18. Kowalczyk, C.M. and Pounders, K.R. (2016), “Transforming celebrities through social media: the role of authenticity and emotional attachment”, Journal of Product & Brand Management, Vol. 25 No. 4, pp. 345-56.
  19. Rees, D. (2006), “Feelings outweigh facts”, Pharmaceutical Executive, Vol. 26 No. 2, pp. S28– S33.
  20. Mosseri, A. (2018), “Bringing People Closer Together”, available at: https://newsroom.fb.com/news/2018/01/news-feed-fyi-bringing-people-closer-together, (accessed October 13, 2018).
  21. Erskine, R. (2018), “Facebook engagement sharply drops 50% over last 18 months”, available at: https://www.forbes.com/sites/ryanerskine/2018/08/13/study-facebook-engagementsharply-drops-50-over-last-18-months/#16ca74c794e8 (accessed October 15, 2018).
  22. Milne, G.R., Rohm, A., and Bahl, S. (2009), “If it’s legal, is it acceptable?”, Journal of Advertising, Vol. 38 No. 4, pp. 107-22.

Arkansas’ Alcohol Fight: Bootleggers, Baptists & Ballots

By Jeremy Horpedahl, Ph.D.

What can economics teach us about political coalitions? In a recently accepted paper, I use the example of dry county elections in Arkansas to shed some light on a type of coalition first identified by Economist Bruce Yandle in a 1983 article1.

Coalitions are often necessary to ensure passage or defeat of legal or regulatory changes. In some cases, political coalitions are composed of members that have little in common, other than their mutual position on one very specific issue. As Yandle (1983) suggests, coalition members also can play different roles in the political process, such as one member having a financial stake in the outcome and providing the majority of the funding (the “bootlegger” in Yandle’s framework), the other member serves as the moral voice (the “Baptist”).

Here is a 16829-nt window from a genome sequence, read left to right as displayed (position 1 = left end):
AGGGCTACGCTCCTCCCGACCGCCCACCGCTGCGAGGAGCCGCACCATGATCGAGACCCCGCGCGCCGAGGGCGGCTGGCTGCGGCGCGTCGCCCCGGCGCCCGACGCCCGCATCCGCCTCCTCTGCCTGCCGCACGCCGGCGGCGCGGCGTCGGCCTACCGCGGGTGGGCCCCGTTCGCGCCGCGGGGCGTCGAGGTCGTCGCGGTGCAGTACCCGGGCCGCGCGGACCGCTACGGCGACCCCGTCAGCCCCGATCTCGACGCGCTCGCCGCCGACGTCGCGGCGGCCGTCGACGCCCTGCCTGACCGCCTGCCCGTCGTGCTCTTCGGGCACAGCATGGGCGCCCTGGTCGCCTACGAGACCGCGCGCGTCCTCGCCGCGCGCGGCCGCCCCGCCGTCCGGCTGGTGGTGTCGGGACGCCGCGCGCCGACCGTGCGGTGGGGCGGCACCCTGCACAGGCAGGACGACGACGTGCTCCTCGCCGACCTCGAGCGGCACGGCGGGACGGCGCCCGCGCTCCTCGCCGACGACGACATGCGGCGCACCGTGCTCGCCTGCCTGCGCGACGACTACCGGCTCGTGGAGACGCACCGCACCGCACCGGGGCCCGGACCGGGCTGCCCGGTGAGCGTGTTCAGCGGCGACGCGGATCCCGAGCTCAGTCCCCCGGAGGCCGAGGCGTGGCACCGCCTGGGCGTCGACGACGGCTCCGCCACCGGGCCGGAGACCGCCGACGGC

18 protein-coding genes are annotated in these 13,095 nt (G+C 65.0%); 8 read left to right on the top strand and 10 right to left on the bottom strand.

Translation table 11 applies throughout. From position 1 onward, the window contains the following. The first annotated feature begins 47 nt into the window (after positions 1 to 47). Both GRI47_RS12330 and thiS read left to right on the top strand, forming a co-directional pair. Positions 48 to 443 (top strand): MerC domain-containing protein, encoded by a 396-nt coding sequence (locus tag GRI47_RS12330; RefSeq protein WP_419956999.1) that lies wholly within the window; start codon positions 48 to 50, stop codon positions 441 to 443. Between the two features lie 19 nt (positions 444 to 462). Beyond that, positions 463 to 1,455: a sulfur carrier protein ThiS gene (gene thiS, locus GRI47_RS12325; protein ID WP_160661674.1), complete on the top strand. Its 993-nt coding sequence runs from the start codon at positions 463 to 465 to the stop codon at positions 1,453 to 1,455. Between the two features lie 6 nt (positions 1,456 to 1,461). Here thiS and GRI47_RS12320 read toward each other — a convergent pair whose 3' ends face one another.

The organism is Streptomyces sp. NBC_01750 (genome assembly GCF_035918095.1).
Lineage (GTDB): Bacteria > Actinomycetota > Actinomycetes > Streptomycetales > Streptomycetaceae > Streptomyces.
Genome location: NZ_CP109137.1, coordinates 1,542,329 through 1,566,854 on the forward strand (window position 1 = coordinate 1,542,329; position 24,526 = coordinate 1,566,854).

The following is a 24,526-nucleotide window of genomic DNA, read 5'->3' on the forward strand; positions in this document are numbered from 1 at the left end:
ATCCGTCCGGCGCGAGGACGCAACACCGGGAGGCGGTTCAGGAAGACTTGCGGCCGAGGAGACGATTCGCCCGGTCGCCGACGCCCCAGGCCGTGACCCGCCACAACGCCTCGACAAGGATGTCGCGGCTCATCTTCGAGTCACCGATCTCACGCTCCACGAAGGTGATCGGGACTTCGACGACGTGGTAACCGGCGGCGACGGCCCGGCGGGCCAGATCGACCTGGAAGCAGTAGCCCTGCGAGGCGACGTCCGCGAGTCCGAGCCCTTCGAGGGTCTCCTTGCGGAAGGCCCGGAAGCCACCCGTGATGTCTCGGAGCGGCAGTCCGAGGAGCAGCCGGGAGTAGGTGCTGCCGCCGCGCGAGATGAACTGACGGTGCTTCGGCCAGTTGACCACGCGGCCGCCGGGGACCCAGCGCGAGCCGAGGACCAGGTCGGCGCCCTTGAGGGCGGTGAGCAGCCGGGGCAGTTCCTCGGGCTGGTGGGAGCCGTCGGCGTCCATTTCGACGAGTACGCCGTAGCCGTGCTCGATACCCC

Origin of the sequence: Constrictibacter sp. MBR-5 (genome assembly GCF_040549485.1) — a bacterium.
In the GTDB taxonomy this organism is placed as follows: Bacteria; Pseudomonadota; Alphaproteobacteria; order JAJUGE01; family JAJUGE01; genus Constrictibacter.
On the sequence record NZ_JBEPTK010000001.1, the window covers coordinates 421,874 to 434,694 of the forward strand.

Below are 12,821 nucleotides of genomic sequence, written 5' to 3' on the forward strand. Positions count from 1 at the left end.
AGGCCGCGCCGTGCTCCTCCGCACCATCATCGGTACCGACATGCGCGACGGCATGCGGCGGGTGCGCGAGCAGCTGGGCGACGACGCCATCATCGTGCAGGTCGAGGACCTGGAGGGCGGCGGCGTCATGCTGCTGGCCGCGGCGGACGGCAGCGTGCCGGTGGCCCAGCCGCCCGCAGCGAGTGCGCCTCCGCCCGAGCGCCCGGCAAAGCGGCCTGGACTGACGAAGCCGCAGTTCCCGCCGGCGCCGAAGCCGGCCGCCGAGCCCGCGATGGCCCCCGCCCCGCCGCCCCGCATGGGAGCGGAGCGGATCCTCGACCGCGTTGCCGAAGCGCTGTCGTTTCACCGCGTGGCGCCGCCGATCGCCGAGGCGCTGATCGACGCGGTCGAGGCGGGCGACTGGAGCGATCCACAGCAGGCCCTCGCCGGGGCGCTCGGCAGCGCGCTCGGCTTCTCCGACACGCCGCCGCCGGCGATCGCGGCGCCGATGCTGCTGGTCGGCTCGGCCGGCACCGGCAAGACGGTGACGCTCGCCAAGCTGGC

As the saying goes, politics often makes for strange bedfellows.

In Arkansas, the metaphor has an almost-literal application: legalization of alcohol sales at the county level is opposed both by religious organizations and by liquor sellers in adjacent counties. In this paper, I examine how those two groups often marshal opposition to the legalization of alcohol sales in dry counties, although they rarely unite in formal coalitions. It contributes to literature following Yandle’s theory on the economics of political coalitions and supports many of the features of coalitions that Yandle suggested.

Arkansas’ Local-Option Alcohol Elections

My article first summarizes the history local-option alcohol elections in Arkansas. Here are several excerpts, with more detail in the paper itself.

Prior to statewide (1915) and nationwide (1919) alcohol prohibition, many Arkansas counties already were dry. In that era, local jurisdictions (townships and towns) were required to hold elections on alcohol prohibition every 2 years under an 1879 state law. In other words, elections were automatic: no signature gathering was required. In practice, once a county voted itself dry it never returned to wet status, although reversal legally was possible. When Arkansas went dry statewide after the 1915 Newberry Act, 66 of its 75 counties already were dry2.